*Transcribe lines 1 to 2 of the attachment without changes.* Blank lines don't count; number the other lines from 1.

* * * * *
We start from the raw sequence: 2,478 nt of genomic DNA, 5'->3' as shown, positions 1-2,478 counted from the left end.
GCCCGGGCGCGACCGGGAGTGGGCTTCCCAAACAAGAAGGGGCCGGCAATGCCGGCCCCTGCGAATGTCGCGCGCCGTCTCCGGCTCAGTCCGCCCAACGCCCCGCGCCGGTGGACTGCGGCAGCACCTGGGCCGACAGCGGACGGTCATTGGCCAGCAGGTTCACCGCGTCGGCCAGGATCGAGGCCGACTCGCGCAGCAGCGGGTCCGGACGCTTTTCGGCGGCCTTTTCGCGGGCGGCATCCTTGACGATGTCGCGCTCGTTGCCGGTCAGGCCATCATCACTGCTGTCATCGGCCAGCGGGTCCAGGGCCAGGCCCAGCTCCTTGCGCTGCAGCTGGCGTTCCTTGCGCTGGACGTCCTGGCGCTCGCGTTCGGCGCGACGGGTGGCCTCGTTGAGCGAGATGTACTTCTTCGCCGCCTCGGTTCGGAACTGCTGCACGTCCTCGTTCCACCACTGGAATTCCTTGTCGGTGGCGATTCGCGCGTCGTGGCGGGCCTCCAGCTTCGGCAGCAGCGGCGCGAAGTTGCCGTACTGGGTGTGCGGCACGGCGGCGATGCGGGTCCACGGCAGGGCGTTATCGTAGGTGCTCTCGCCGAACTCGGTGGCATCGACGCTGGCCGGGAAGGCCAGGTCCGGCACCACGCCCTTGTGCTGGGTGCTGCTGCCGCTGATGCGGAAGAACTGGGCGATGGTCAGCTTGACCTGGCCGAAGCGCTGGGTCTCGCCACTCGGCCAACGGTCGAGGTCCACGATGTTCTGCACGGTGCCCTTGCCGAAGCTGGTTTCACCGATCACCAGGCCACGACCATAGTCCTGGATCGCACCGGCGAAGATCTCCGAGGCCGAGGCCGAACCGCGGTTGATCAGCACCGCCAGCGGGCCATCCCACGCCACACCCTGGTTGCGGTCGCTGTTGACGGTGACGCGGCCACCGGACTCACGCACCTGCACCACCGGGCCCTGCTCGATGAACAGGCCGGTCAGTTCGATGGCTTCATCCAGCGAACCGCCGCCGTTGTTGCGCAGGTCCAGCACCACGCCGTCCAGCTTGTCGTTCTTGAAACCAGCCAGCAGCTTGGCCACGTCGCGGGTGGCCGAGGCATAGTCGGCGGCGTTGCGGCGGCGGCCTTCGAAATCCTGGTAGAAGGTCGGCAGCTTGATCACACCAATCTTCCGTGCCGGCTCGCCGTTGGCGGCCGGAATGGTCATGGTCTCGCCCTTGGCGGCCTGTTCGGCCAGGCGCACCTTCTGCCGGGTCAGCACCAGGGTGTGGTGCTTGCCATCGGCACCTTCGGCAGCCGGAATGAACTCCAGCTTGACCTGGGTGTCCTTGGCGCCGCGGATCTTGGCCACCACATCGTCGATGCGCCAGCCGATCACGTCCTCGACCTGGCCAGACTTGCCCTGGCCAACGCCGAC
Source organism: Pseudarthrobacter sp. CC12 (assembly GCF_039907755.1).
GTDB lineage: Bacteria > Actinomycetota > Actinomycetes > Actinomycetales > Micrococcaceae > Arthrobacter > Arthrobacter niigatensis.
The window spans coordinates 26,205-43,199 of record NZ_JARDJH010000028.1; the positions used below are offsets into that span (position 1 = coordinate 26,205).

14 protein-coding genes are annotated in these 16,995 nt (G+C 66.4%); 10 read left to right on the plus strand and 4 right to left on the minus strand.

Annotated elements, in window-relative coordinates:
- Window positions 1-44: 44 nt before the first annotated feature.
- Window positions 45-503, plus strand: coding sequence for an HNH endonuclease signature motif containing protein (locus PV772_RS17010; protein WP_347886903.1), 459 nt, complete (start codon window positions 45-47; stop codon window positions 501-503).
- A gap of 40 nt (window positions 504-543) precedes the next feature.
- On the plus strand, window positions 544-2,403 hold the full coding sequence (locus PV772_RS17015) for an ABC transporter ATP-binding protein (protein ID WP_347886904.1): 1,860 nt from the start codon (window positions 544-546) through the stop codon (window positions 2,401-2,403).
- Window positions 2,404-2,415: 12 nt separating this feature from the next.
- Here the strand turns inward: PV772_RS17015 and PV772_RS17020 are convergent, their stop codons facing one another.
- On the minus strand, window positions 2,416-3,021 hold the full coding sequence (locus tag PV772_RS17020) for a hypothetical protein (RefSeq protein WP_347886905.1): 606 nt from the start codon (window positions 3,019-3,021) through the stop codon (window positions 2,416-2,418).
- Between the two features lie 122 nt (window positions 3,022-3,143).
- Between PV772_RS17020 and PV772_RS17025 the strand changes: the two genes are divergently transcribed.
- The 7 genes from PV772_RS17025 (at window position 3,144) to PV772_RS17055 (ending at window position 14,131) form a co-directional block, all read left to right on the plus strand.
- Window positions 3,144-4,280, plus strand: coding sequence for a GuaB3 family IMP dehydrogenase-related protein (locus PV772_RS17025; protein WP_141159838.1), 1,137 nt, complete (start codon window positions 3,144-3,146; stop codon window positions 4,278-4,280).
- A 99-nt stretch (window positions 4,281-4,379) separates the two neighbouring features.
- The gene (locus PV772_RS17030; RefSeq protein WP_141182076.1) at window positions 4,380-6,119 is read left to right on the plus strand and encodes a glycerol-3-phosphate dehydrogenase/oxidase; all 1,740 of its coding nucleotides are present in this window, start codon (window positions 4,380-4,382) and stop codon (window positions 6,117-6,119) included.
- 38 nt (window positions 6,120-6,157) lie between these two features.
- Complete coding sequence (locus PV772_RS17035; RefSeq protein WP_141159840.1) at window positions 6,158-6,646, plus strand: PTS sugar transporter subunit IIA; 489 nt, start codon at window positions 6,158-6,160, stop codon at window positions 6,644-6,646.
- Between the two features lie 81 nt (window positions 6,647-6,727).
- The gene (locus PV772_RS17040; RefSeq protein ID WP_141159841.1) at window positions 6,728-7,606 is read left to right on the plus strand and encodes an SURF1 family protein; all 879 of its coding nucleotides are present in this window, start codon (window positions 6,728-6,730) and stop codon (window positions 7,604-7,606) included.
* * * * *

We start from the raw sequence: 2,478 nt of genomic DNA, 5'->3' as shown, positions 1-2,478 counted from the left end.
GCCCGGGCGCGACCGGGAGTGGGCTTCCCAAACAAGAAGGGGCCGGCAATGCCGGCCCCTGCGAATGTCGCGCGCCGTCTCCGGCTCAGTCCGCCCAACGCCCCGCGCCGGTGGACTGCGGCAGCACCTGGGCCGACAGCGGACGGTCATTGGCCAGCAGGTTCACCGCGTCGGCCAGGATCGAGGCCGACTCGCGCAGCAGCGGGTCCGGACGCTTTTCGGCGGCCTTTTCGCGGGCGGCATCCTTGACGATGTCGCGCTCGTTGCCGGTCAGGCCATCATCACTGCTGTCATCGGCCAGCGGGTCCAGGGCCAGGCCCAGCTCCTTGCGCTGCAGCTGGCGTTCCTTGCGCTGGACGTCCTGGCGCTCGCGTTCGGCGCGACGGGTGGCCTCGTTGAGCGAGATGTACTTCTTCGCCGCCTCGGTTCGGAACTGCTGCACGTCCTCGTTCCACCACTGGAATTCCTTGTCGGTGGCGATTCGCGCGTCGTGGCGGGCCTCCAGCTTCGGCAGCAGCGGCGCGAAGTTGCCGTACTGGGTGTGCGGCACGGCGGCGATGCGGGTCCACGGCAGGGCGTTATCGTAGGTGCTCTCGCCGAACTCGGTGGCATCGACGCTGGCCGGGAAGGCCAGGTCCGGCACCACGCCCTTGTGCTGGGTGCTGCTGCCGCTGATGCGGAAGAACTGGGCGATGGTCAGCTTGACCTGGCCGAAGCGCTGGGTCTCGCCACTCGGCCAACGGTCGAGGTCCACGATGTTCTGCACGGTGCCCTTGCCGAAGCTGGTTTCACCGATCACCAGGCCACGACCATAGTCCTGGATCGCACCGGCGAAGATCTCCGAGGCCGAGGCCGAACCGCGGTTGATCAGCACCGCCAGCGGGCCATCCCACGCCACACCCTGGTTGCGGTCGCTGTTGACGGTGACGCGGCCACCGGACTCACGCACCTGCACCACCGGGCCCTGCTCGATGAACAGGCCGGTCAGTTCGATGGCTTCATCCAGCGAACCGCCGCCGTTGTTGCGCAGGTCCAGCACCACGCCGTCCAGCTTGTCGTTCTTGAAACCAGCCAGCAGCTTGGCCACGTCGCGGGTGGCCGAGGCATAGTCGGCGGCGTTGCGGCGGCGGCCTTCGAAATCCTGGTAGAAGGTCGGCAGCTTGATCACACCAATCTTCCGTGCCGGCTCGCCGTTGGCGGCCGGAATGGTCATGGTCTCGCCCTTGGCGGCCTGTTCGGCCAGGCGCACCTTCTGCCGGGTCAGCACCAGGGTGTGGTGCTTGCCATCGGCACCTTCGGCAGCCGGAATGAACTCCAGCTTGACCTGGGTGTCCTTGGCGCCGCGGATCTTGGCCACCACATCGTCGATGCGCCAGCCGATCACGTCCTCGACCTGGCCAGACTTGCCCTGGCCAACGCCGAC